The Senate is poised to pass a bill that would strip some of the regulations from the 2010 Dodd-Frank law, which was passed in the wake of the 2008 financial collapse.
Supporters of the bill, which is backed by Republican leadership and 13 Senate Democrats, argue it offers meaningful relief to small credit unions and regional banks without encouraging the risky gambles that contributed to the Wall Street meltdown about 10 years ago. They probably have outrage fatigue to thank for not getting greater pushback from their constituents, but it is still worth taking a look at some of the data points Democratic senators are using to justify their votes. Many of those senators are from states Trump won in 2016, and they face tough re-election fights in November.
Dodd-Frank was originally meant to increase transparency by implementing a consistent set of regulations aimed at closing loopholes and making firms accountable for their own mistakes. The legislation would increase the threshold at which banks are considered too big to fail and are subject to stricter regulations. Numerous regional banks stand to benefit from a provision that narrows the scope of institutions defined as "systemically important" under the Dodd-Frank Act. While there's "some consensus" it will help community banks, provisions were added "that help giant banks", which she argued "should not be regulated like a community bank".
Senate liberals opposed to the bill, and some regulatory experts, have charged that global megabanks with USA subsidiaries with under $250 billion in assets would also be spared from some of the toughest oversight measures required by Dodd-Frank.
Despite pushback from Warren and other progressive senators, about a dozen Democrats have joined Republicans in signing on as co-sponsors of the legislation, which would make several changes to regulations impacting lenders, consumers and the economy.
Under the bill being debated by the Senate, banks would not have to factor in the deposits they hold at a central bank when calculating that ratio.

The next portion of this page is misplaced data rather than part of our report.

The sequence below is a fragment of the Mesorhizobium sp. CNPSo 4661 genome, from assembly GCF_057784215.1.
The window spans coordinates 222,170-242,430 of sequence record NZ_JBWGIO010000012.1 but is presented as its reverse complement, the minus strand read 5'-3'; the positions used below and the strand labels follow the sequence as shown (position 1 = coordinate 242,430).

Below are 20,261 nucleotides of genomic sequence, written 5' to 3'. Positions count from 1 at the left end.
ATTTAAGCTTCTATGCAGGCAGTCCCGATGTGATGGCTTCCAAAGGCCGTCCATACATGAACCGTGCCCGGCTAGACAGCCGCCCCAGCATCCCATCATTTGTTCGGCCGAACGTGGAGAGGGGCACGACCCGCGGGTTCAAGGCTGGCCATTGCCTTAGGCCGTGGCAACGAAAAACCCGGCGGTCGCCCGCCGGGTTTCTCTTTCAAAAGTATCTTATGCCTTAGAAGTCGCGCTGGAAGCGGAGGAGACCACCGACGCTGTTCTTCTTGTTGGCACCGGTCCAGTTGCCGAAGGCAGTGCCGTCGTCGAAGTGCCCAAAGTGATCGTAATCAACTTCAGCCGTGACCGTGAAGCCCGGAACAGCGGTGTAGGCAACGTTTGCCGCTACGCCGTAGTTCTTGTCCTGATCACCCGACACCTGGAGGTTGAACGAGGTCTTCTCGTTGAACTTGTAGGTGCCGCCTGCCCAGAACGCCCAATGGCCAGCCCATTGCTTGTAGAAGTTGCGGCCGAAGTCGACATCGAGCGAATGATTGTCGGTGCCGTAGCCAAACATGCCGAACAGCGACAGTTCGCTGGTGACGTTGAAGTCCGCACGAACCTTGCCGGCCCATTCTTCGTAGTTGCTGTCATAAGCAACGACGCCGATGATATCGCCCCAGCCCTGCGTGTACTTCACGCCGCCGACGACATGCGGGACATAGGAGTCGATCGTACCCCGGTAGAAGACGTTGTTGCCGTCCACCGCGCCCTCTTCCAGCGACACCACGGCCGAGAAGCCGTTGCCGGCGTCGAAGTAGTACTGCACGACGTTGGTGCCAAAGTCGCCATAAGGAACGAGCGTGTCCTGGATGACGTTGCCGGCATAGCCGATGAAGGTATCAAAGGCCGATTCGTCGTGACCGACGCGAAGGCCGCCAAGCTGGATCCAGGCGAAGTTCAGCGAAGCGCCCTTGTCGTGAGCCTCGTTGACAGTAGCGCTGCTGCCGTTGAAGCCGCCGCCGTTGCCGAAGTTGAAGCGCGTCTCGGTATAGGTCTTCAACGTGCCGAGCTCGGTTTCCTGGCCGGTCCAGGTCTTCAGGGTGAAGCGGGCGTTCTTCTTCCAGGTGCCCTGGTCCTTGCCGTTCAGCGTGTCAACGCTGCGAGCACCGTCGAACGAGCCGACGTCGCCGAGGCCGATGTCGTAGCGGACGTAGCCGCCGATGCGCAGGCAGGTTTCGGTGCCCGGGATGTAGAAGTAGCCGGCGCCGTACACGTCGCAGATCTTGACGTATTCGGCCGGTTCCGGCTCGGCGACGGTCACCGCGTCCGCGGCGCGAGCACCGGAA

In its current form, the bill appears to relax what is known as the supplementary leverage ratio for custodian banks - or a financial institution that protects assets like stocks and bonds for another financial firm and doesn't do retail banking.
Nearly from the start there were claims that the rules needed tweaking, especially when it came to treating small community banks the same as large national banks.
"If we lose the final vote ... we'll be paving the way for the next big crash", Warren said. The senator explained that it is likely unfair for community banks to endure heavy regulations imposed on large banks when they "don't pose" the same kind of threat to the economy if they endure a crisis.
"My first response to that is this bill is anything but a deregulation of Wall Street", Crapo said. Under Dodd-Frank, that asset threshold is $50 billion, which captures more banks.
"Understanding those risks is essential if we are to have a safer financial system than the one we had before the financial crisis", he writes. The Treasury listed a number of steps to ensure that a potential bailout would not simply be for investors but for the safety and stability of the financial system. Doing so, critics argue, would undermine the central objective of Dodd Frank - preventing major bank failures that lead to financial crisis.